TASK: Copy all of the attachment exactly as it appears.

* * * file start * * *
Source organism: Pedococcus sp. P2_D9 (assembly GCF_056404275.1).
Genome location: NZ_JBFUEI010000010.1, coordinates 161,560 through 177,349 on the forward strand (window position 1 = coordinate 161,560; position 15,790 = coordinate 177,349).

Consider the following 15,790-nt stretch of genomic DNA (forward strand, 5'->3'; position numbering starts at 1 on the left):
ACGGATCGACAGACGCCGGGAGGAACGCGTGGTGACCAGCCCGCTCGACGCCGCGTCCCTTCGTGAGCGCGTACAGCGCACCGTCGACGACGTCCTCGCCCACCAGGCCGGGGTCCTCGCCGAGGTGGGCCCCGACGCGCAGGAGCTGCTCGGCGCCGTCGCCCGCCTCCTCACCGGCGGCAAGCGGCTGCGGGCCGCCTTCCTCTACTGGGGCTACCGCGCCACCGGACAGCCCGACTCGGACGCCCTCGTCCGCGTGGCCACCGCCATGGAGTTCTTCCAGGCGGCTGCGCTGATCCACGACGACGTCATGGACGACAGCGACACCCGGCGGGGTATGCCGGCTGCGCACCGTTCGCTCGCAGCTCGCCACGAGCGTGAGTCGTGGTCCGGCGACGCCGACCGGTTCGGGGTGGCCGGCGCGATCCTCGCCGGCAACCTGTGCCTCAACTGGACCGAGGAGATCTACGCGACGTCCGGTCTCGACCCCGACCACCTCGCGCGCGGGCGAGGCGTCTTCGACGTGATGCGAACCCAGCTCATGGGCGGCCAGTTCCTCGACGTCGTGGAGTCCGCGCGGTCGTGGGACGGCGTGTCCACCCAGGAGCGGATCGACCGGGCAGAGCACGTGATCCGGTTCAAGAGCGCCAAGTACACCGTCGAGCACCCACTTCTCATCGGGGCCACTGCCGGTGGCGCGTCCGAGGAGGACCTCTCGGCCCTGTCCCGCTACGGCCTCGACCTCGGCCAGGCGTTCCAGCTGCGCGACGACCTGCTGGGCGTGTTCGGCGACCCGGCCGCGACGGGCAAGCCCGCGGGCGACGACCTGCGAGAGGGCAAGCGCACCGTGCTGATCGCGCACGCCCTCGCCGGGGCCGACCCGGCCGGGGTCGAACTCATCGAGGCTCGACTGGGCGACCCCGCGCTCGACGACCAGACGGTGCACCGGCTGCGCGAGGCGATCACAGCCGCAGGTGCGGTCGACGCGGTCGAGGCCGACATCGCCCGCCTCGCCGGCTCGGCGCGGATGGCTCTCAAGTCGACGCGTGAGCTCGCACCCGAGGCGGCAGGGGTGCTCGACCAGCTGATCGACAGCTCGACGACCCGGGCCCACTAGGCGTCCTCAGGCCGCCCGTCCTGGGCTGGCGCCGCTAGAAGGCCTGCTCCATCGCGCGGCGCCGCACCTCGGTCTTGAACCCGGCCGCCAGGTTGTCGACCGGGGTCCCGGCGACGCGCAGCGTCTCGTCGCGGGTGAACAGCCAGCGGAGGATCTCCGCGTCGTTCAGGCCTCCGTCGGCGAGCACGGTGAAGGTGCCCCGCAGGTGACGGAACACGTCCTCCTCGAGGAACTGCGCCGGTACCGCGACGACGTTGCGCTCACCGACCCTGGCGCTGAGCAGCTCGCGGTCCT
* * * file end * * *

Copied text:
Source organism: Pedococcus sp. P2_D9 (assembly GCF_056404275.1).
Genome location: NZ_JBFUEI010000010.1, coordinates 161,560 through 177,349 on the forward strand (window position 1 = coordinate 161,560; position 15,790 = coordinate 177,349).

Consider the following 15,790-nt stretch of genomic DNA (forward strand, 5'->3'; position numbering starts at 1 on the left):
ACGGATCGACAGACGCCGGGAGGAACGCGTGGTGACCAGCCCGCTCGACGCCGCGTCCCTTCGTGAGCGCGTACAGCGCACCGTCGACGACGTCCTCGCCCACCAGGCCGGGGTCCTCGCCGAGGTGGGCCCCGACGCGCAGGAGCTGCTCGGCGCCGTCGCCCGCCTCCTCACCGGCGGCAAGCGGCTGCGGGCCGCCTTCCTCTACTGGGGCTACCGCGCCACCGGACAGCCCGACTCGGACGCCCTCGTCCGCGTGGCCACCGCCATGGAGTTCTTCCAGGCGGCTGCGCTGATCCACGACGACGTCATGGACGACAGCGACACCCGGCGGGGTATGCCGGCTGCGCACCGTTCGCTCGCAGCTCGCCACGAGCGTGAGTCGTGGTCCGGCGACGCCGACCGGTTCGGGGTGGCCGGCGCGATCCTCGCCGGCAACCTGTGCCTCAACTGGACCGAGGAGATCTACGCGACGTCCGGTCTCGACCCCGACCACCTCGCGCGCGGGCGAGGCGTCTTCGACGTGATGCGAACCCAGCTCATGGGCGGCCAGTTCCTCGACGTCGTGGAGTCCGCGCGGTCGTGGGACGGCGTGTCCACCCAGGAGCGGATCGACCGGGCAGAGCACGTGATCCGGTTCAAGAGCGCCAAGTACACCGTCGAGCACCCACTTCTCATCGGGGCCACTGCCGGTGGCGCGTCCGAGGAGGACCTCTCGGCCCTGTCCCGCTACGGCCTCGACCTCGGCCAGGCGTTCCAGCTGCGCGACGACCTGCTGGGCGTGTTCGGCGACCCGGCCGCGACGGGCAAGCCCGCGGGCGACGACCTGCGAGAGGGCAAGCGCACCGTGCTGATCGCGCACGCCCTCGCCGGGGCCGACCCGGCCGGGGTCGAACTCATCGAGGCTCGACTGGGCGACCCCGCGCTCGACGACCAGACGGTGCACCGGCTGCGCGAGGCGATCACAGCCGCAGGTGCGGTCGACGCGGTCGAGGCCGACATCGCCCGCCTCGCCGGCTCGGCGCGGATGGCTCTCAAGTCGACGCGTGAGCTCGCACCCGAGGCGGCAGGGGTGCTCGACCAGCTGATCGACAGCTCGACGACCCGGGCCCACTAGGCGTCCTCAGGCCGCCCGTCCTGGGCTGGCGCCGCTAGAAGGCCTGCTCCATCGCGCGGCGCCGCACCTCGGTCTTGAACCCGGCCGCCAGGTTGTCGACCGGGGTCCCGGCGACGCGCAGCGTCTCGTCGCGGGTGAACAGCCAGCGGAGGATCTCCGCGTCGTTCAGGCCTCCGTCGGCGAGCACGGTGAAGGTGCCCCGCAGGTGACGGAACACGTCCTCCTCGAGGAACTGCGCCGGTACCGCGACGACGTTGCGCTCACCGACCCTGGCGCTGAGCAGCTCGCGGTCCT